Get a NY Connects Benefits Checkup

NY Connects at CIDNY is the trusted place to go for free, unbiased information about services, resources, and supports for New Yorkers of all ages and with any type of disability.

Counselors at NY Connects provide guidance and coordination for participants with disabilities as they go through eligibility and assessment processes for benefits and services. They can also help when you are completing applications and enrolling in public assistance benefits, like Medicaid, Medicare, housing applications, SNAP applications, Social Security benefits, and more.

To be contacted by a NY Connects Benefits Counselor and receive your free benefits check-up, please fill out this short form. A NY Connects Counselor will be in touch by the end of next business day. You can also contact us at 844-862-7930.




NY Connects


Benefits Assistance

Benefits Assistance

  • Center for the Independence of the Disabled, New York has partnered with the National Council on Aging to help New Yorkers over 50 and New Yorkers with disabilities to find out what benefits or services they qualify for. Please fill out the form below (only the fields with an *asterisk are required) and our intake specialist will reach out to you within two business days. We look forward to working with you!
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Helen Ha to Retire

Helen Ha, a Benefits Counselor at CIDNY for 10 years, is retiring in February. Helen is a native Chinese speaker and a great asset for her ability to connect with the Asian American community in NYC.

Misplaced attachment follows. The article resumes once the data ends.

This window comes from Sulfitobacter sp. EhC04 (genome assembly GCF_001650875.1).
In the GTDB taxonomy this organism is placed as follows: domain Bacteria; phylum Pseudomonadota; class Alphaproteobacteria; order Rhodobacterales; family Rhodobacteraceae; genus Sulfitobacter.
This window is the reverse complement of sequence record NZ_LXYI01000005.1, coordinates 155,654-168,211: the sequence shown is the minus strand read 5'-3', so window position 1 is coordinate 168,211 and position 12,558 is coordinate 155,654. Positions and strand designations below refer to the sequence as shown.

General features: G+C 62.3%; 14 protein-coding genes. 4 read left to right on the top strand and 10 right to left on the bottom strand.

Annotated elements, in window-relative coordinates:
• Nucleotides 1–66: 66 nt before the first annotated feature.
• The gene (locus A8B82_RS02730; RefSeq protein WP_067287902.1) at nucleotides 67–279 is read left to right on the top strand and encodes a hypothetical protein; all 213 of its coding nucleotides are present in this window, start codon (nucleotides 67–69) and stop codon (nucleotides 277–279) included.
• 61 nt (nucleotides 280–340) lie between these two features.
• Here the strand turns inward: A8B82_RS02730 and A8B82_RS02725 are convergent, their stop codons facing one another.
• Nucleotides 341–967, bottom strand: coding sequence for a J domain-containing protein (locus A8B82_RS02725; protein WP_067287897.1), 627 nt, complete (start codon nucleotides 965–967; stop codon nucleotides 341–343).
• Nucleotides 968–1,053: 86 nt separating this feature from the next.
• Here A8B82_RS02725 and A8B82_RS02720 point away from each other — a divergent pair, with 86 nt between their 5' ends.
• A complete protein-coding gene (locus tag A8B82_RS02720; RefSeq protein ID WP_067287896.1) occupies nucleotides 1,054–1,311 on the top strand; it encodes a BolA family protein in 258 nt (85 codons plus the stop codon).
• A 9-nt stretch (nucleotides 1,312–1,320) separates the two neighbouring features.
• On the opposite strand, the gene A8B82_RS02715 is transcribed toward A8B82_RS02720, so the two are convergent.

She plans to babysit her first granddaughter, to travel (including a visit to her native China), and to be more active physically. She looks forward to bringing the knowledge and skills she’s acquired to help her peers navigate applications as they also reach retirement.

Helen has three children, an older son who works in computer science, a younger son who is a doctor, and a daughter who is transitioning from international marketing to a career in nursing. She calls CIDNY her “first family,” since “you’re there from 9 to 5.”

After raising her three kids, Helen started her work in benefits advisement by working part-time doing outreach for the legally blind. She then worked at Asian Americans for Equality (AAFE) for 10 years, helping seniors and people with disabilities to connect with benefits, and helping people displaced by fires or other emergencies. Then she joined the team at CIDNY, where she first helped people access health care benefits before becoming a generalist and helping with a host of benefits. “I learned a lot,” she recalls fondly of each experience.

“I find if I can help someone, I feel good,” she says. As a person who is about to retire and a diabetic, Helen also sees for herself how complicated it can be to navigate options